Joe Burns, Steve O’Keefe, Mitchell Swepson, Kurtis Patterson and Usman Khawaja are among a host of cricketers fighting for Test spots in the second half of the Sheffield Shield season, which resumes in two days’ time.
Australia will likely take a 14-man squad to Bangladesh for their upcoming two-Test tour, and performances across the final four rounds of the Shield should have a major influence on the makeup of that group.
Starting from Friday, Queensland play Tasmania at the Gabba, South Australia face Western Australia at Adelaide Oval, and NSW tackle Victoria at the SCG.
The likes of Khawaja, Patterson and Swepson will get also get a chance to impress for Australia A against the England Lions in a four-day, pink-ball match at the MCG starting on February 22.
Australia are on a hot streak, with a 9-2 win-loss record across their past dozen Tests, including clean sweeps of New Zealand, Pakistan and Sri Lanka.
What’s more is that eight of those nine wins were thrashings by an innings or more than 245 runs.
This commanding run means the selectors shouldn’t feel the need to make significant changes to the starting line-up against Bangladesh.
Yet in the Shield there still will be hot competition for the squad’s three reserve spots, as well as pressure on incumbent opener Joe Burns, and a bowl-off for the second spin spot in the starting XI.
Australia consistently field two spinners in Asia. In fact, on their last tour of Bangladesh, Pat Cummins was the lone quick in the second Test, supported by slow bowlers Nathan Lyon, Ashton Agar and O’Keefe.
That unusual selection was prompted by the circumstances, though, with star quicks Mitchell Starc and Josh Hazlewood unavailable to play.
O’Keefe and Agar could again be in contention. Agar was excellent last time in Bangladesh, taking seven wickets at 23 and contributing with the bat. He has, however, had a horrendous Shield season to date, averaging 136 with the ball, and may not play again for Western Australia due to limited-overs international commitments in South Africa and New Zealand.
O’Keefe, meanwhile, is quietly having a terrific Shield campaign, with 14 wickets at 18 so far. If the left armer continues his fine form, the selectors could be swayed by his experience and success in Asia, where he has taken 28 wickets at 30.
The main rival for the second spin spot against Bangladesh is leg spinner Swepson, who toured Bangladesh with Australia last time, and was also included in the squad for their most recent Test, against New Zealand at the SCG.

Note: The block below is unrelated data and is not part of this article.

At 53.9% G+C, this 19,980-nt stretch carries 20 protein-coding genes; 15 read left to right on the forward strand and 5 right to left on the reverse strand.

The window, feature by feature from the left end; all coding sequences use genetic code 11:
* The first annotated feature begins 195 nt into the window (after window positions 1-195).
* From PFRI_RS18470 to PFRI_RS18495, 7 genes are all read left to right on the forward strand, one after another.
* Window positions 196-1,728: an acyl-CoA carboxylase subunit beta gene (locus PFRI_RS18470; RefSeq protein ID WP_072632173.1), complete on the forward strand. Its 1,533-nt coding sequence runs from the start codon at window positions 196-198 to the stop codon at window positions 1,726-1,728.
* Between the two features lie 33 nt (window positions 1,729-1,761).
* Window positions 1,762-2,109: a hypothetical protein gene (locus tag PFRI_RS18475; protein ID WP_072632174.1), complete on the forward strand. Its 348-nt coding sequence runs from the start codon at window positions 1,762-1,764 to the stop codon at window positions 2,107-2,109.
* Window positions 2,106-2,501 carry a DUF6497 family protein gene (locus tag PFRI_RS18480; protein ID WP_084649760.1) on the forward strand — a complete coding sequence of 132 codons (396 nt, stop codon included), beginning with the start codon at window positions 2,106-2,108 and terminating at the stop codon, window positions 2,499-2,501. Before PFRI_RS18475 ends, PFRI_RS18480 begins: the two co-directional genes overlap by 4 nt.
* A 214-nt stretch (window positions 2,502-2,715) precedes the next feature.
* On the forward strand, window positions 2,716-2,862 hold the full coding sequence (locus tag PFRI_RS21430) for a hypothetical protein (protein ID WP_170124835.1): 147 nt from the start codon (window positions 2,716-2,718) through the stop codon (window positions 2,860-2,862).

After averaging a hefty 37 with the ball across the previous two Shield seasons, the Queenslander has bounced back this summer, taking 12 wickets at 27.
As I argued recently, O’Keefe is a far better option than Swepson in Bangladesh.
The amount of spin and variable bounce on offer in Bangladesh means ultra-accurate finger spinners like O’Keefe are better suited to the conditions than more aggressive, but far less precise wrist spinners such as Swepson.
If the selectors pursue a horses-for-courses strategy, that could place Burns under added pressure.
His only Test series in Asia, against Sri Lanka in 2016, saw him average eight from four innings and then get axed. The Queenslander underwhelmed this summer, averaging 32 from five Tests, but deserves a longer run in the team.
His spot will surely come under scrutiny, though, if he labours in the second half of the Shield season while a rival flourishes.
That competition could come from within his own team. On Australia’s last Test tour of Asia, against Pakistan in the UAE 16 months ago, fellow Queenslander Khawaja was outstanding as an opener.
Playing the spinners with great skill, Khawaja made 229 runs at 76 for the series. That included one of the best performances of the modern era – an epic double of 85 and 141 in the first Test in Dubai, spending nearly 13 hours at the crease.
But if Khawaja is any hope of making the upcoming tour, he will need to rebound strongly from his shocking start to the Shield season, having averaged just 20 in the first six rounds.
Yet, if he can get on a roll, Khawaja still looms most likely to unseat Burns.
Australia will also be looking for a reserve batsman, which means Khawaja’s versatility will keep him in contention, while prolific NSW runmaker Kurtis Patterson could also be in the mix.
Patterson was unlucky to miss the Ashes tour last year after making 30 and 114* in his only two Test innings, against Sri Lanka a year ago. Then injury curtailed his Shield campaign this summer, limiting him to just one innings in the first six rounds.
Now the tall left-hander is fit again and ready to press for Test honours.
With young gun Will Pucovski continuing to suffer issues with concussion, Patterson and Khawaja are the leading contenders for the reserve batsman spot. Performances in the Shield over the next six weeks should have a major impact on the makeup of that squad.